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Jerry Yudelson
Carlsbad’s Jerry Yudelson reflects on his career, co-founding Earth Day and his environmental work in his new memoir, “The Godfather of Green: An Eco-Spiritual Memoir.” Courtesy photo
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Carlsbad’s ‘Godfather of Green’ reflects on Earth Day, memoir

CARLSBAD — Fifty years ago, a global movement was born, and one Carlsbad resident played a big role.

Jerry Yudelson, known as the Godfather of Green, is celebrating the 50th anniversary of Earth Day with his new book, “The Godfather of Green: An Eco-Spiritual Memoir” on his life pushing for sustainability.

He is hosting a virtual reading on April 22, which is Earth Day.

As a young student at the California Institute of Technology, Yudelson, now 76, was pulled into the world of activism and the intersection of sustainability, politics and more. He and several of his classmates created Earth Day as a way to bring awareness to what was happening with the planet.

It led to a life filled with pursuing alternative options to fossil fuels and reimaging the country’s infrastructure and individual lifestyles on so many levels.

“The whole country was in turmoil and I was looking for something that I could be for, rather than against,” Yudelson said of the late 1960s. “I eventually was an environmental consultant in northern California and that was the start of things.”

His book, meanwhile, is a reflection on a life spent championing a cause he believed in. It touches on his spiritual journey, which was lifted by an Indian meditation master who transformed Yudelson’s life purpose.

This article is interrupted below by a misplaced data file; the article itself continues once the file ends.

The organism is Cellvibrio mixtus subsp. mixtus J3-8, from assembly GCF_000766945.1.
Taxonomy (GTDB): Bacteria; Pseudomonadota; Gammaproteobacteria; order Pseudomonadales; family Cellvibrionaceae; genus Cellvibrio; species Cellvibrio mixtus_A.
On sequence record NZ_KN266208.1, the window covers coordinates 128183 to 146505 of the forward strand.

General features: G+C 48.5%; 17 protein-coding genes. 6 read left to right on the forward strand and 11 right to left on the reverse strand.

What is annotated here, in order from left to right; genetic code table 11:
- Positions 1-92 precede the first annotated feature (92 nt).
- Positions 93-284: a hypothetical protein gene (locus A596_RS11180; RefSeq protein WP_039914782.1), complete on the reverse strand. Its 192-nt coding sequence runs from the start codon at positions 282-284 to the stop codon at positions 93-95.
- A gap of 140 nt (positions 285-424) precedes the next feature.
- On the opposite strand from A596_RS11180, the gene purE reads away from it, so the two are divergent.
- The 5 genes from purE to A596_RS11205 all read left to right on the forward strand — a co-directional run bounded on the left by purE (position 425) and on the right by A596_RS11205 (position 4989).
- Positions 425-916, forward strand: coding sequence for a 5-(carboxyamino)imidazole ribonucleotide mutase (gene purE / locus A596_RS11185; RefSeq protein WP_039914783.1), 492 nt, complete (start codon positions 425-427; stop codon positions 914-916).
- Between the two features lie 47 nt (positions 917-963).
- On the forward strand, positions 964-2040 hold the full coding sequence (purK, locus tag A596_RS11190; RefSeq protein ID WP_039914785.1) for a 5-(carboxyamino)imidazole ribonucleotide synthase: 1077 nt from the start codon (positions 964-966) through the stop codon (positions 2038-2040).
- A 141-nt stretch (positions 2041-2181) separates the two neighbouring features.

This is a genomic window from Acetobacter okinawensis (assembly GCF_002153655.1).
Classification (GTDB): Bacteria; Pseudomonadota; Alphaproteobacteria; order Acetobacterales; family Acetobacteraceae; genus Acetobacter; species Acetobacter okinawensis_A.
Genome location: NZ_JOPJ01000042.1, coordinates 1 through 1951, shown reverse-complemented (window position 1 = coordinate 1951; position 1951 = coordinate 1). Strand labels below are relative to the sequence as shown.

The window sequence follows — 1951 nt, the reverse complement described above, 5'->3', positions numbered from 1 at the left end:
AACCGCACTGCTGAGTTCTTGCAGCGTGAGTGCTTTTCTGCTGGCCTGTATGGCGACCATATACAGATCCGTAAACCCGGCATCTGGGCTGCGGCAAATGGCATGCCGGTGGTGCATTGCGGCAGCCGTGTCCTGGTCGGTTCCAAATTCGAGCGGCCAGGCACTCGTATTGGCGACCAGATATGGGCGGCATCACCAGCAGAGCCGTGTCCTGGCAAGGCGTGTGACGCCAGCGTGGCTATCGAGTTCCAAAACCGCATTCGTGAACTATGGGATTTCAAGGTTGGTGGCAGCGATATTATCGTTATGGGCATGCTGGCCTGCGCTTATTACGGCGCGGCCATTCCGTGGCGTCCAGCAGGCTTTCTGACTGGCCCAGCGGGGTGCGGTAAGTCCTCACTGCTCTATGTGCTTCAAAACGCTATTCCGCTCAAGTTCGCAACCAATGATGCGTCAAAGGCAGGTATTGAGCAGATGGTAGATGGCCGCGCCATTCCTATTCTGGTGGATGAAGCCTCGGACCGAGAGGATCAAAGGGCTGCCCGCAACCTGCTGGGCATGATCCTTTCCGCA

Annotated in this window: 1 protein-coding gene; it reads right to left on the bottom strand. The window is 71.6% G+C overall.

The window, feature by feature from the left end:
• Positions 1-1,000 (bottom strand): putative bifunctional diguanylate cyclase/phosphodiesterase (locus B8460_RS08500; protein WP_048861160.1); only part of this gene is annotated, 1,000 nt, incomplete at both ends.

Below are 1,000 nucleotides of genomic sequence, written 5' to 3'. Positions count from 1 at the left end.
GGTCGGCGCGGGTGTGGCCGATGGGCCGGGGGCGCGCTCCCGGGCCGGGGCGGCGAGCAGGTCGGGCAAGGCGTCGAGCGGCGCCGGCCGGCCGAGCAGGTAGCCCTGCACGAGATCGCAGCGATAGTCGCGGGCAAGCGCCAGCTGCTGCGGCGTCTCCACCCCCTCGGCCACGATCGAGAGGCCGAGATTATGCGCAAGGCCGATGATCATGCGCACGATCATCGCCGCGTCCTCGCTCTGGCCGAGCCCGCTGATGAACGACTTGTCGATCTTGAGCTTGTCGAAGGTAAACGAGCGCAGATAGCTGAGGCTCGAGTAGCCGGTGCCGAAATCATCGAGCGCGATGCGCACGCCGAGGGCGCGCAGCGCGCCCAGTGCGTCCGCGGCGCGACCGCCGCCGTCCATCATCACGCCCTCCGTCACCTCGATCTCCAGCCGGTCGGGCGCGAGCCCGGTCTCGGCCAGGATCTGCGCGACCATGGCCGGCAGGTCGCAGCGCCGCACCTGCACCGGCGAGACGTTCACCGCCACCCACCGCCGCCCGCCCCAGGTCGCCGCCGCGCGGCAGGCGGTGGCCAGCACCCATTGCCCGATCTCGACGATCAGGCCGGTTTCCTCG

Yudelson’s experiences at CalTech and growing up in the 1960s led him down to the intersection of internal peace and working to help others. In college, he was awakened to much more of the world and was drawn to environmentalism. His efforts have helped spearhead the global movement leading to new technologies generating power in cleaner ways than fossil fuels. For example, he said, 70% to 80% of all new electricity capacity added to the grid is created by wind and solar power.

“We’ve won that battle,” Yudelson said. “The only sensible investment today is renewable energy.”

Even 30 years ago, Yudelson was raising alarm bells about the climate crisis and what governments must do to protect the planet and its resources. His career landed him as the head of the state’s solar energy program under former Gov. Jerry Brown.

“I tried to build an alternative energy industry to get us off oil,” Yudelson said. “Forty years later, it’s happening. When you start doing it, you never think it’s going to take forever.”

Later, he became involved with the building green movement to design more sustainable buildings. One of the country’s foremost experts, Yudelson wrote a dozen books on the subject and slowly those processes have become incorporated with new building designs and standards.

His memoir, meanwhile, is a deep looking into his inner journey and his environmental work.

“The hard part is we got this carbon problem,” Yudelson said. “Since I was born, 80% of all the excess carbon has been added to the atmosphere. In the last 30, 50% of all excess carbon has been added. Thirty years is when we got the first real warning.”


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